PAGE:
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Hsin-Yueh Hsu, Sarina Hui-Lin Chien; Discriminability of “top-heavy” versus “bottom-heavy” geometric patterns in 2-, 3-, 4-, and 5-month old infants. Journal of Vision 2009;9(8):1065. doi: 10.1167/9.8.1065.
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© ARVO (1962-2015); The Authors (2016-present)
Purpose. It is well documented that infants exhibit visual preferences for real faces and facelike patterns. Recent studies (Simion et al, 2002; Turati, 2004) showed that newborns preferred a non-facelike stimulus with more elements in the upper part of a configuration, and demonstrated that up-down asymmetry is crucial in determining their face preference. However, a reliable discriminability between the up-down asymmetry patterns has not been be demonstrated as the prerequisite for a significant spontaneous preference towards one type of configuration. Thus, the purpose of the present study was to use multiple discrete-trial technique (Chien, Palmer, & Teller, 2003; Civan, Teller, & Palmer, 2005) to further examine the basic discriminability for “top-heavy” v.s. “bottom-heavy” geometric patterns across different ages.
Methods. The forced-choice novelty preference method (Chien, Palmer & Teller, 2003) was used to test 2-, 3-, 4-, 5-month old infants. The stimuli were the same three pairs of “top-heavy” and “bottom-heavy” geometric patterns in Simon et al (2002). In the familiarization phase of each trial, the infant was presented with two identical geometric stimuli (either “top-heavy” or “bottom-heavy”). In the test phase, the infant was presented with two stimuli where one was the same as in the familiarization and the other was a novel one that was rotated 180°. We expected to see a reliable novelty preference towards the new stimulus if infants could remember the familiarized stimulus and discriminate it from the new one.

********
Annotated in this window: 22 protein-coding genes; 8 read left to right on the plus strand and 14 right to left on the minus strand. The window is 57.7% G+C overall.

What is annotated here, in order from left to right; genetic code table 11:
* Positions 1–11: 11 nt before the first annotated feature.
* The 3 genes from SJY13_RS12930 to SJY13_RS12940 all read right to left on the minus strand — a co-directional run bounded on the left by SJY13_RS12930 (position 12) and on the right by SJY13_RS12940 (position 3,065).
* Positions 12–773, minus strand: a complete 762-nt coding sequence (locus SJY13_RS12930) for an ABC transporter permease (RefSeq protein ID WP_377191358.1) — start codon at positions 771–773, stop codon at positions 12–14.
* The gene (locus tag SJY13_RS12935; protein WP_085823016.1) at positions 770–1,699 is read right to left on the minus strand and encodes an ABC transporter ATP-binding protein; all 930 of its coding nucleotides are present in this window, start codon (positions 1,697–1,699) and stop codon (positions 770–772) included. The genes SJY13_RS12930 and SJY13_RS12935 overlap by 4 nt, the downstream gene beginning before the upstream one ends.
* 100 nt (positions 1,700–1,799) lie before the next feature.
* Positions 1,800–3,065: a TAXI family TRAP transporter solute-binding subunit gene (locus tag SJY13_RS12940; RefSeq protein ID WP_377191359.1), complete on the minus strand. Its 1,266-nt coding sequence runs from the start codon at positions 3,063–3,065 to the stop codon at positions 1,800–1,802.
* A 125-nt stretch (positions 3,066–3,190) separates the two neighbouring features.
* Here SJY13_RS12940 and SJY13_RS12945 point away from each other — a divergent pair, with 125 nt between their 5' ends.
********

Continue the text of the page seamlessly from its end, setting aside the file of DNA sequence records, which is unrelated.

Results. Preliminary data analysis showed a fairly balanced and significant novelty preference across ages, regardless of whether the familiarized pattern was the “top-heavy” or the “bottom-heavy” one. In addition, individual infant's novelty responses for the three kinds of stimuli showed no positive correlations at al. This finding does not support the notion that there is an intrinsic preference for “top-heavy” pattern.
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